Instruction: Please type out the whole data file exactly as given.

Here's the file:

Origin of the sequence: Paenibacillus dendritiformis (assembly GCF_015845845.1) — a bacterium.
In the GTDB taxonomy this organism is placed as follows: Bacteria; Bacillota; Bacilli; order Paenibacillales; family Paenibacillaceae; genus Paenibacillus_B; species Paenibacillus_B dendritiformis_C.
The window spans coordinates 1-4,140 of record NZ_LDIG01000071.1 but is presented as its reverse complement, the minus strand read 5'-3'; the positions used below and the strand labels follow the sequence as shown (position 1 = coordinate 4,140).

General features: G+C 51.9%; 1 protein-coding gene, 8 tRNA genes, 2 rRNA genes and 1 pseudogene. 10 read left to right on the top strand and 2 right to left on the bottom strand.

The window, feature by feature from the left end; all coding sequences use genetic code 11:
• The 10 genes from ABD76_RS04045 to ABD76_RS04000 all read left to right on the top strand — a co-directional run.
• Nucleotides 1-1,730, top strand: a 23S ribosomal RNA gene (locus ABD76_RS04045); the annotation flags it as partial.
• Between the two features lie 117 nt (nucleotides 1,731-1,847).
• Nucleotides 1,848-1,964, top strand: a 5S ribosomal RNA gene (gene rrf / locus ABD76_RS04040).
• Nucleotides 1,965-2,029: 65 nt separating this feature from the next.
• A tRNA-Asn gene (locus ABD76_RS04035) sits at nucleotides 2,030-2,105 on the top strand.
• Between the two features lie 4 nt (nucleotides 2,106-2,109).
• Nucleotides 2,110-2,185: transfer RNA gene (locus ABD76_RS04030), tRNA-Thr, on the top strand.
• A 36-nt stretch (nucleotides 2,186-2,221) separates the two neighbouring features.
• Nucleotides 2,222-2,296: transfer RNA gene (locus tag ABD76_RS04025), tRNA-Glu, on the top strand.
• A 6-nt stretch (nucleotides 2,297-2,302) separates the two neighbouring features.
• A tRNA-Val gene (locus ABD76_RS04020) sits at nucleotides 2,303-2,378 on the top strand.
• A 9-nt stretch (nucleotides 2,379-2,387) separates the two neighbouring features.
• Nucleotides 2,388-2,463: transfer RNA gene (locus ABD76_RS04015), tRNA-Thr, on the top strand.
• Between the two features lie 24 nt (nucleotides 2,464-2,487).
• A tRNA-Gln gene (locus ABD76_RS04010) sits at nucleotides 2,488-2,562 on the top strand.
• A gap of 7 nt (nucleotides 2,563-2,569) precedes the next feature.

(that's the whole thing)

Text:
Origin of the sequence: Paenibacillus dendritiformis (assembly GCF_015845845.1) — a bacterium.
In the GTDB taxonomy this organism is placed as follows: Bacteria; Bacillota; Bacilli; order Paenibacillales; family Paenibacillaceae; genus Paenibacillus_B; species Paenibacillus_B dendritiformis_C.
The window spans coordinates 1-4,140 of record NZ_LDIG01000071.1 but is presented as its reverse complement, the minus strand read 5'-3'; the positions used below and the strand labels follow the sequence as shown (position 1 = coordinate 4,140).

General features: G+C 51.9%; 1 protein-coding gene, 8 tRNA genes, 2 rRNA genes and 1 pseudogene. 10 read left to right on the top strand and 2 right to left on the bottom strand.

The window, feature by feature from the left end; all coding sequences use genetic code 11:
• The 10 genes from ABD76_RS04045 to ABD76_RS04000 all read left to right on the top strand — a co-directional run.
• Nucleotides 1-1,730, top strand: a 23S ribosomal RNA gene (locus ABD76_RS04045); the annotation flags it as partial.
• Between the two features lie 117 nt (nucleotides 1,731-1,847).
• Nucleotides 1,848-1,964, top strand: a 5S ribosomal RNA gene (gene rrf / locus ABD76_RS04040).
• Nucleotides 1,965-2,029: 65 nt separating this feature from the next.
• A tRNA-Asn gene (locus ABD76_RS04035) sits at nucleotides 2,030-2,105 on the top strand.
• Between the two features lie 4 nt (nucleotides 2,106-2,109).
• Nucleotides 2,110-2,185: transfer RNA gene (locus ABD76_RS04030), tRNA-Thr, on the top strand.
• A 36-nt stretch (nucleotides 2,186-2,221) separates the two neighbouring features.
• Nucleotides 2,222-2,296: transfer RNA gene (locus tag ABD76_RS04025), tRNA-Glu, on the top strand.
• A 6-nt stretch (nucleotides 2,297-2,302) separates the two neighbouring features.
• A tRNA-Val gene (locus ABD76_RS04020) sits at nucleotides 2,303-2,378 on the top strand.
• A 9-nt stretch (nucleotides 2,379-2,387) separates the two neighbouring features.
• Nucleotides 2,388-2,463: transfer RNA gene (locus ABD76_RS04015), tRNA-Thr, on the top strand.
• Between the two features lie 24 nt (nucleotides 2,464-2,487).
• A tRNA-Gln gene (locus ABD76_RS04010) sits at nucleotides 2,488-2,562 on the top strand.
• A gap of 7 nt (nucleotides 2,563-2,569) precedes the next feature.